Commentary

Homelessness looming, York senior citizen thankful for friends who kept her off the streets

November 27, 2013 

— Pat Simpson has every reason to believe that Thanksgiving might be a sham.

This woman worked 34 years at the Champion factory in York – every job, from stacking cans and boxes to running a machine to cleaning the place – until heart and kidney problems and so much more landed her in the hospital six times this year alone.

The job went away because she just couldn’t do it anymore. So did a second job cleaning offices at night at the Catawba Nuclear Station, and a third job at McDonald’s.

Her husband, her youngest son and her mother died.

The home she built 12 years ago and worked so hard to pay for went into foreclosure after the money from the jobs went away. Even with insurance, medical bills mounted and the many medications needed to be paid for.

A service Simpson hired to try to save her house from foreclosure took her money, but by September the legal action was official. Her house was not hers anymore.

Pat Simpson found out the hard way that trying to live on $400 a month in disability benefits just doesn’t work.

A proud woman who had worked all her life, Simpson, a grandmother, asked nobody else to help her, including her family.

“I didn’t want to be a burden on anybody,” she said. “I didn’t tell people how bad it got.”

Still, Simpson, 65, somehow managed to say, with Thanksgiving looming, “I might be the most thankful person in the world.”

As word of her terrible turn of fortune spread, so many of Simpson’s former co-workers raised money for her after she could no longer work.

“Those people at work, they were great,” Simpson said. “My supervisor, so many others. It’s not the company’s fault. I just got too sick to be able to work.”

Then, when it just didn’t seem like life could get any worse, it did. Her little dog got cancer and died.

Finally, the lady known around York as “Ms. Pat” was told to be out of her foreclosed home by Monday – four days after Thanksgiving.

“I’m a senior citizen, and I was looking at being homeless,” Simpson said.

But the people who have come to know Simpson over years – some just for a few months – found out what was happening. They did not close their shutters and draw their shades and go looking for Black Friday bargains.

The people whose lives have been touched by the hard work and gentleness of Pat Simpson rescued her.

Daris and Curtis Greenway, neighbors on Simpson’s rural road outside York, helped.

“This lady lost everything, her health and all the losses in her family, and we had to do something,” said Daris Greenway. “She’s a sweet person. Never asked for anything. How does this happen in America?”

A longtime co-worker at the factory, John Whitworth, bought Simpson a cup of coffee and asked how she was getting along. Many times Whitworth had given her rides to and from work when her old car broke down.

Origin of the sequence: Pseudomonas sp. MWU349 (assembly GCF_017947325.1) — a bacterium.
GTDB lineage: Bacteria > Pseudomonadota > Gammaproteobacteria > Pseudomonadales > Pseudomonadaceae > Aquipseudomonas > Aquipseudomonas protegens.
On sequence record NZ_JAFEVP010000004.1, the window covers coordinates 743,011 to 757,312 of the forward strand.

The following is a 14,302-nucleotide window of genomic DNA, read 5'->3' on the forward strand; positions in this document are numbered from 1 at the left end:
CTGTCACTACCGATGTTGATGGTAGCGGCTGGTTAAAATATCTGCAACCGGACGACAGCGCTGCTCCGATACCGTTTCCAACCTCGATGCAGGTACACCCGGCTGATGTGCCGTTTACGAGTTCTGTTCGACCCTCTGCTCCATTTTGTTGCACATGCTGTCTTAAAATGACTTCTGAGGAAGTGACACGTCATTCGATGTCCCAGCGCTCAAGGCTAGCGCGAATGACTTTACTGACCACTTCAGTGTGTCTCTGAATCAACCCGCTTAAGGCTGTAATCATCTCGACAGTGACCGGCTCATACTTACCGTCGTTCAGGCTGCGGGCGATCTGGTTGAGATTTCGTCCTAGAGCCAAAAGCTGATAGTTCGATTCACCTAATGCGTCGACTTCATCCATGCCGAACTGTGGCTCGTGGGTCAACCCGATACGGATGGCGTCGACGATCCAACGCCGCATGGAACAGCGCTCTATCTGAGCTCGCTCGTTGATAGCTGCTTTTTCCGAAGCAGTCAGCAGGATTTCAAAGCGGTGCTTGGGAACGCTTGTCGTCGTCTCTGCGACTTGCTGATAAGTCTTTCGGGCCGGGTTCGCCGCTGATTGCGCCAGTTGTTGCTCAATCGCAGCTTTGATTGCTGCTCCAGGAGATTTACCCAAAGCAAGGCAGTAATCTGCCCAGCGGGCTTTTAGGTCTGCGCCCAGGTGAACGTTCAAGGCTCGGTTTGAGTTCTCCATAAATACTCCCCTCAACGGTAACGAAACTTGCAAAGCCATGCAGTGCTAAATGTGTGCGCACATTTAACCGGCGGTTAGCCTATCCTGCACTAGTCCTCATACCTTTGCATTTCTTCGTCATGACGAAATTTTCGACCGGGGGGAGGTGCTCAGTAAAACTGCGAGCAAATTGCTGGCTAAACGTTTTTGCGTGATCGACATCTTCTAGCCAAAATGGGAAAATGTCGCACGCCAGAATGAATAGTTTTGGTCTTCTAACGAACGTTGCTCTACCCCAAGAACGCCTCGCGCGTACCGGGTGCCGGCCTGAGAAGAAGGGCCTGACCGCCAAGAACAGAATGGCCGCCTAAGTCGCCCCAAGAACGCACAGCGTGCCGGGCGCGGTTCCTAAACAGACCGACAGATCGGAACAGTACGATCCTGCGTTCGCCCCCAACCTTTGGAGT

Whitworth heard the whole story.

“I figured, one way or another, somebody had to help Ms. Pat, and I would be one of those somebodies,” Whitworth said. “I was on an operating table some time back and my heart stopped. I died. A minute and a half I was gone. Dead. They brought me back. But all I did was die for a minute.

“Pat, I pray every day that she doesn’t have to go through any more. No person should work so hard for so long, and at her age face being thrown out into the street.”

One day, Simpson was at a store buying a water filter she needed to replace, even with the house ready to be vacated. She had to have water.

She ran into David Howard, whom she knew from her church, First Wesleyan in York. Howard and his wife, Sandi, didn’t know what had been happening to Simpson over the past year.

David Howard went to Simpson’s house and installed the water filter.

But he didn’t stop there.

“When we found out all that had happened to Pat, we figured we had to do something,” Sandi Howard said. “We were moved by it. This shouldn’t happen to someone 65 years old who has worked all her life.”

Other church members, the Greenways and others brought trailers behind pickups to haul Simpson’s stuff to storage, so at least she would not lose a lifetime of things locked up in a foreclosed home.

Whitworth started calling around to find legal or financial help that might save the house.

The Howards, with little kids at home, turned upstairs bedrooms at their own home into a place for Simpson to live.

“We just asked Pat if she would come stay in our house,” Sandi Howard said.

Simpson accepted the help this week. So many people helped move her and some of her clothes, enough to live on, into the Howards’ home.

“God has been so good to me,” Simpson said. “These people, all of them, have been so good to me.”

On this Thanksgiving, “Ms. Pat” from York was asked if she felt like part of the world had turned on her, that hope had left her home and her life after so much death and heart disease and kidney problems and misfortune that took away her ability to make a living.

Simpson looked at Doris Greenway and John Whitworth and Sandi Howard and talked about her church members and co-workers and others who have been so generous.

“I don’t have any money, but I am thankful,” she said, “I got these people.

“I got love.”

Andrew Dys •  803-329-4065 •  adys@heraldonline.com

The Herald is pleased to provide this opportunity to share information, experiences and observations about what's in the news. Some of the comments may be reprinted elsewhere in the site or in the newspaper. We encourage lively, open debate on the issues of the day, and ask that you refrain from profanity, hate speech, personal comments and remarks that are off point. Thank you for taking the time to offer your thoughts.

Commenting FAQs | Terms of Service